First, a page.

Whilst developing the Early Literacy section of the EEF’s Early Years Evidence Store, we observed skilled and sensitive interactions in which early educators transformed playful generation of sounds into purposeful listening, sound manipulation and sound discrimination.
In one scenario, three-year-old Bertie used a stick to generate sound, encouraged by his key person who joined him with her own stick to tap out a repetitive beat. Other children joined in, a few saucepans were added and in no time at all Bertie was leading his own pots and pans band!
When Sana sang, she paused and invited children to add their own animal sounds and actions to each verse; she sped up, slowed down, sang in a quiet whisper then shouted out loud. These early years children were using their voices, their bodies, instruments and technology to engage in sound-games, nursery rhymes and song.
In another reception class nearby, children clapped the syllables of small world animals; li-on, el-e-phant, chim-pan-zee, al-i-gat-or and hip-po-pot-a-mus. Their teacher recorded the number of syllables in tallies alongside each animal.
These are all important examples of helping a child on their journey to tuning in, identifying sounds and rhythms as well as breaking down words into smaller parts such as syllables and letters.
Approaches for teaching early literacy
The new Early Literacy theme in the Early Years Evidence Store has identified six approaches educators use during their interactions with children to support early literacy development:
1. Interactive reading
2. Teaching sound discrimination
3. Teaching sound manipulation
4. Mapping sounds and letters
5. Interactive Writing
6. Teaching mark-making and letter formation
The development of early literacy skills is complex, and relies on strong foundations in other areas of learning. We encourage educators to view other themes in the Evidence Store, themes such as Communication and language, and PSED as these are so closely linked.
Approach 3: Teaching sound manipulation
In the scenarios with Bertie, Sana and the reception class we see examples of how to teach sound manipulation. As the interactions progress, the educator in each scenario has an opportunity to draw on a range of practices to enhance and make the most of the learning opportunity.
The evidence that was reviewed for the Evidence Store highlighted that teaching sound manipulation can have a positive impact on children’s literacy outcomes.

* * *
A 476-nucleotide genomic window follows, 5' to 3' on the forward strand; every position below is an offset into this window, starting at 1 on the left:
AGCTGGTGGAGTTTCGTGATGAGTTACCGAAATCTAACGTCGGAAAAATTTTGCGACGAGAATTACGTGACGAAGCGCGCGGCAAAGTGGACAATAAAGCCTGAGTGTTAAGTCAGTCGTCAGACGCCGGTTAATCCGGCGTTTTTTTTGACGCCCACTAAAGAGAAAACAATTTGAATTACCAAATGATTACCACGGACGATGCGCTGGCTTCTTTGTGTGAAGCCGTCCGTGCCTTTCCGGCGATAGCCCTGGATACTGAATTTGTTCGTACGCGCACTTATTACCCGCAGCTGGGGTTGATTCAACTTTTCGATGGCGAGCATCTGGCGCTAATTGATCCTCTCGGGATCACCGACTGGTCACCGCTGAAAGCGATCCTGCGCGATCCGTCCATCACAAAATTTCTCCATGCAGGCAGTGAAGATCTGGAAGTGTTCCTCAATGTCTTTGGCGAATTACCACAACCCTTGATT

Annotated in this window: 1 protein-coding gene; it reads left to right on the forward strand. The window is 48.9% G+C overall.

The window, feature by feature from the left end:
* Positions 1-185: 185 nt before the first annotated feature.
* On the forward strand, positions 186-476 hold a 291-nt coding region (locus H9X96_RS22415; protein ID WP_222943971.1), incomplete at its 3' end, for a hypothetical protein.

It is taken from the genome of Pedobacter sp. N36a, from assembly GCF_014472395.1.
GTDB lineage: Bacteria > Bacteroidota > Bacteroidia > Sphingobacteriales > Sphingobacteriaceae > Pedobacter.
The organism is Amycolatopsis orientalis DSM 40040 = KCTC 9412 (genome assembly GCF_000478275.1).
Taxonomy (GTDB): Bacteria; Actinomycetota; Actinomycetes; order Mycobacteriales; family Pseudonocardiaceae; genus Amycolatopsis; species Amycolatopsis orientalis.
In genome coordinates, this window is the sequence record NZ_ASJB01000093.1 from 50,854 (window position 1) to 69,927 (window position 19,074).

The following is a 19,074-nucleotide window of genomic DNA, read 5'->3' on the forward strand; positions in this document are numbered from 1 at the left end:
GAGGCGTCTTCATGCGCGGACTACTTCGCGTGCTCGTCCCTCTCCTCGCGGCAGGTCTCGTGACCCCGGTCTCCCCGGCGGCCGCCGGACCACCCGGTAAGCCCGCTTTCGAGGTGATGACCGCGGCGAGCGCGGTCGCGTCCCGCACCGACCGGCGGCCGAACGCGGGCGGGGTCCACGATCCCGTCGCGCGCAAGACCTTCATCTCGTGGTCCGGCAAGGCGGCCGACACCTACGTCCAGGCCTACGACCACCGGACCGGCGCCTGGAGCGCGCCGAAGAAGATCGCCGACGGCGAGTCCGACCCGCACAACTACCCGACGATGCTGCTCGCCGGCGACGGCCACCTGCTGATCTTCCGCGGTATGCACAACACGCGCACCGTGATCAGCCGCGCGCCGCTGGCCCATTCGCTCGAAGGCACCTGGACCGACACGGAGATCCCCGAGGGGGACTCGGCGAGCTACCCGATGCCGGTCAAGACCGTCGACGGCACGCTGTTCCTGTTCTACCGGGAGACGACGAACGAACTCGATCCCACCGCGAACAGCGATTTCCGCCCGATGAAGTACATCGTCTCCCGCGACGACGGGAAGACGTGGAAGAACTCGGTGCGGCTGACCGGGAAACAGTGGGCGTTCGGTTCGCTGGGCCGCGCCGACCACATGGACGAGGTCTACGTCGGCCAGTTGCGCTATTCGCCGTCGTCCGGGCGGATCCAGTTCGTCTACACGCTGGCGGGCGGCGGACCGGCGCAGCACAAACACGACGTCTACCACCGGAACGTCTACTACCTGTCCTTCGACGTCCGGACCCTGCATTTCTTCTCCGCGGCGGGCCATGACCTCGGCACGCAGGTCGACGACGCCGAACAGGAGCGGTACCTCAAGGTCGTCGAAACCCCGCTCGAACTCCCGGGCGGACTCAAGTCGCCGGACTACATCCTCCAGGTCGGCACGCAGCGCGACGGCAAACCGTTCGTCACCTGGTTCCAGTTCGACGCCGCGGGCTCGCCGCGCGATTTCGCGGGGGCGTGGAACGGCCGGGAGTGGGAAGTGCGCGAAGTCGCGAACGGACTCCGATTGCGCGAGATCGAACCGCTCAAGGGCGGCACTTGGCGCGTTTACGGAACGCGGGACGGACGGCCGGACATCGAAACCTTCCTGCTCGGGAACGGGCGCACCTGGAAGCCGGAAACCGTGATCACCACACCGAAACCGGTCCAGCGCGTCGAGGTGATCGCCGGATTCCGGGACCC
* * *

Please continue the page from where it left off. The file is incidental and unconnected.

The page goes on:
In the studies analysed, the approach was often used alongside other approaches in early years settings, such as teaching children how to discriminate between sounds, and sometimes the teaching of mapping of sounds and letters. So, it is recommended to use this approach in combination other literacy approaches.
Helpfully the Evidence Store draws on knowledge of practice and lists suggested ways an educator can use the approach of teaching sound manipulation, these include:
- Experimenting with sounds
- Sparking or Temping
Full descriptions of these practices along with video and written examples can be found on the relevant approach page of the Evidence Store.
What does the approach look like in practice?
Watch this video example of Fliss teaching sound manipulation by supporting the group of 3‑four year old children break down the words of the song into syllables with the help of some rhythm sticks.
Manipulating sound by tapping out syllables in a song with rhythm sticks
These shorter clips highlight examples of the specific practices Fliss uses to implement the approach of teaching sound manipulation.
How can we teach sound manipulation to children who are not yet ready to focus on sounds in words?
Early literacy approaches should be applied with careful consideration of the context and developmental stage of the children you are supporting.
Bertie with his stick is not quite ready to identify sounds or beats/syllables in words just yet, so his Key Person intelligently uses an evidence-informed approach to teach him to manipulate sounds by using sticks, pots and pans to tap out repeated rhythms.
When he is developmentally ready to, Bertie will be able to apply the same skills he has used with his pots and pans band to manipulate and discriminate the sounds in letters and words.
When you feel children are ready you could teach manipulation of word-sounds by emphasising syllables by clapping, comment on rhyming words in stories, model how to decompose a word by elongating and isolating the first sound or temping them to complete a rhyming string with you.
Early literacy approaches involve children tuning into sounds, talking about sound, making, changing and distinguishing between sounds; so don’t underestimate the power of sound when planning children’s learning in the early years.
For more information, you can explore the other approaches for supporting early literacy in the Evidence Store or review our guidance report for Preparing for Literacy.
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